Dropkick Murphys ‘Signed & Sealed In Blood’ – album review

Dropkick Murphys ‘Signed A Sealed In Blood’ (Born And Bred)
CD/Vinyl & Ltd Edit Vinyl/DL
Released 7th January 2013

The welcome sound of The Dropkick Murphys enjoying themselves…

The eighth studio album from the Boston based outfit which rapidly follows on from 2011’s ‘Going Out In Style’ the concept album that told the tale of a fictional character; Cornelius Larkin complete with a full obituary written by Irish/American activist and author Michael Patrick MacDonald. The creation of such and the delivery across stages worldwide whilst both artistically and commercially successful took its toll – bassist and sole original member Ken Casey told Billboard magazine that ‘Signed and Sealed’ “has no such constraints…this is just the opposite of that, just us having fun making the most catchy sing-along kinda songs we can

‘The Boys Are Back’ opens the album, and does with gusto; all the traditional elements that make up a Dropkick Murphys song are here but cranked up to the max – the pipes, rabble rousing bar room chanting, call and response vocals from Ken Casey and Al Barr, all of which barely prepares you for the roustabout vigour of ‘Prisoner’s Song’ which errs in favour of a banjo driven jig building to a huge fist punching chorus. ‘Rose Tattoo’ has already been lifted as the lead single, and was also the inspiration for the band to invite its fans to have the album artwork inked upon themselves; all completed tattoos were to be submitted to the band with a selection appearing in the accompanying promo video…’Burn’ will have the security at venues across the globe cursing – a full pelt banjo enflamed, whiskey fuelled kayleigh; the mosh pits will embrace this one, and as I mentioned the demon liquor; ‘Jimmy Collins’ Wake’ laments the passing of a seasoned drinker – the track adopts a mellow tone, more folk based which permeates into the Murphys first Christmas song the twisted ‘The Seasons Upon Us’ a dark confessional tale as the author reveals the skeletons within his own family “My nephew’s a horrible, wise little twit / He once gave me a nice gift wrapped box full of shit”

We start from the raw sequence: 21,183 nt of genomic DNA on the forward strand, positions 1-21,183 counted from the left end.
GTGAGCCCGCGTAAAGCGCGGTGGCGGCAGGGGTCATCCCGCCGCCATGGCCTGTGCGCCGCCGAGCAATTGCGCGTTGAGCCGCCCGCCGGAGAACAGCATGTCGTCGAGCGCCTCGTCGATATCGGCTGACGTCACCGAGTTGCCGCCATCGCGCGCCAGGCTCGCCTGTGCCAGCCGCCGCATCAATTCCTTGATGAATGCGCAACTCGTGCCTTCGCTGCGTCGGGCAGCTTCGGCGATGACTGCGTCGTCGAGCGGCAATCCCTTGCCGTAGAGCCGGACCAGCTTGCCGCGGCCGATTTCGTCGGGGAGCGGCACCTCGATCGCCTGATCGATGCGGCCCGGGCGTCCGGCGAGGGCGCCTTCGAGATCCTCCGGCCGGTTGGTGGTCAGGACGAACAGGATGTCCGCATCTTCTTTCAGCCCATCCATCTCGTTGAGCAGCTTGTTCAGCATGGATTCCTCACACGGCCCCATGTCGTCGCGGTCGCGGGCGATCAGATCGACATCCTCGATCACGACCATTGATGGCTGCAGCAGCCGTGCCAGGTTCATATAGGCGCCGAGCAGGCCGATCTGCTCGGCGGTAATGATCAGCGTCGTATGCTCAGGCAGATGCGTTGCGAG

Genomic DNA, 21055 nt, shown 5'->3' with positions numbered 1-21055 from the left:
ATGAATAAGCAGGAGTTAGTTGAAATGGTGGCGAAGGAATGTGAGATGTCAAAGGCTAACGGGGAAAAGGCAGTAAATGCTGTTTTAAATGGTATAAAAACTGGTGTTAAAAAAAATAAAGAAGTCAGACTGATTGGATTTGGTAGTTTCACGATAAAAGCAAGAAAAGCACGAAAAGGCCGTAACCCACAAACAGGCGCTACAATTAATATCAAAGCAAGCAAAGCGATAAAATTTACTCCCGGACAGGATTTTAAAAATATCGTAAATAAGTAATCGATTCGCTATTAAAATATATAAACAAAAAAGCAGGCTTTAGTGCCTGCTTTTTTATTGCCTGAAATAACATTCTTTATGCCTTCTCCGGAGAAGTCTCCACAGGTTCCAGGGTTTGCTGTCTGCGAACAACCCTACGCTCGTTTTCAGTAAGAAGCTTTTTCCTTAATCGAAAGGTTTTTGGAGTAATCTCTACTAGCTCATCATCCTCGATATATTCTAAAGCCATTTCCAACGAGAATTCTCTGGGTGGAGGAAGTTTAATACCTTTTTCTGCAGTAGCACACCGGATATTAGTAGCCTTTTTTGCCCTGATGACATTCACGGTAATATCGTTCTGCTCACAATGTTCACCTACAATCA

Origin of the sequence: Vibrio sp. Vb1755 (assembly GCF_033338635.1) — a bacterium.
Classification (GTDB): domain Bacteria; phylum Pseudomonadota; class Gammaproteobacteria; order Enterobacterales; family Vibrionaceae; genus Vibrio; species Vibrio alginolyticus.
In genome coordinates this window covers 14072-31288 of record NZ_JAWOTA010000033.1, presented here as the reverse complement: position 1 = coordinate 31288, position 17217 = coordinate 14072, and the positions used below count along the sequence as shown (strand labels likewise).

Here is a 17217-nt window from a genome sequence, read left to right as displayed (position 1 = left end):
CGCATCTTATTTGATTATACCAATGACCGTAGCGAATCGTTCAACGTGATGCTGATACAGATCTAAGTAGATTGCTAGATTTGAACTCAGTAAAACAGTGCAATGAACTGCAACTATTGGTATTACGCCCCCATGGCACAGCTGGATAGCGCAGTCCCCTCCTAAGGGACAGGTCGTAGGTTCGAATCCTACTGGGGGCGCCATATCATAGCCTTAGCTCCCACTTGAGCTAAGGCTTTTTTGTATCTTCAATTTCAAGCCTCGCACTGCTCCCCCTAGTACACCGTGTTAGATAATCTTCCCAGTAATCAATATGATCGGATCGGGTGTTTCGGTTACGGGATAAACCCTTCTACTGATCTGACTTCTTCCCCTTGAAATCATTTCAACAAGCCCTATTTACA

‘The Battle Rages On’ is typical Dropkick Murphys; a full frontal attack – the perfect combination of punk rock and traditional Irish music; the key is getting the balance right, and it is this trick that the Murphys mastered at an early stage which goes some way to explaining why their back catalogue has shifted well in excess of 4 million units, that’s not to say they are closed to experimentation; the use of a piano throughout ‘Don’t Tear Us Apart’ is very welcome as the once again sing about friendship and camaraderie the simple chanted refrain of “don’t tear us apart…you won’t tear us apart.”

Many criticise the band and for being formulaic, the throwaway remark that their albums all sound the same, but don’t lose sight of the fact that as a band they are reflecting their heritage, and a cultural identity they are obviously proud of so for them to deliberately chose to ignore that would be churlish – the Murphys acknowledge their roots and make music that celebrates the fact, but at the same time draws upon their punk rock influences; sure, in the past they have covered well known Irish standards such as ‘The Fields of Athenry’, ‘The Wild Rover’ and ‘Finnegan’s Wake’ – their cover of ‘Athenry’ from the ‘Blackout’ album is just sublime, but they have always been adept at crafting their own songs utilizing elements from the music they love, the end result being songs that sound like tunes you would hear in any Irish bar in any city on the planet, songs that rally friends – this is music to be shared, music to be sung amongst family as you all raise a glass to celebrate the moment.
‘End of the Night’ the closing track on the album will clearly work perfectly in the live arena, the pace is slowed right down, the piano returns as you link arms with the person stood next to you – do you know them? It matters not, for at that point in time you will all be Murphys.

The Dropkick Murphys tour the UK in mid January then head over to Europe;

Jan 12 Dublin, Ireland @ Vicar Street
JAN 15 Manchester, UK @ HMV Ritz
Jan 16 Glasgow, UK @ Barrowland
Jan 17 Nottingham, UK @ Rock City
Jan 18 London, UK @ HMV Forum
Jan 19 London, UK @ HMV Forum

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Phil Newall is from The Wirral - he earns his living not writing about music nor playing music...though sorely wishes he could. He was fortunate enough to see many of the first generation punk bands when they played the U18's matinee shows at Eric's, Liverpool. As an attendee at Eric's he was exposed to punk rock, dub reggae, art rock, and all manner of weirdness; as a customer at Probe Records he was variously served and scowled at by Pete Wylie and Pete Burns - he has written for Record Collector, Whisperin & Hollerin, and Spiral Scratch and wanted to write a book detailing the Liverpool punk scene; however with 'Head-On' Julian Cope beat him to it...and frankly did a much better job.


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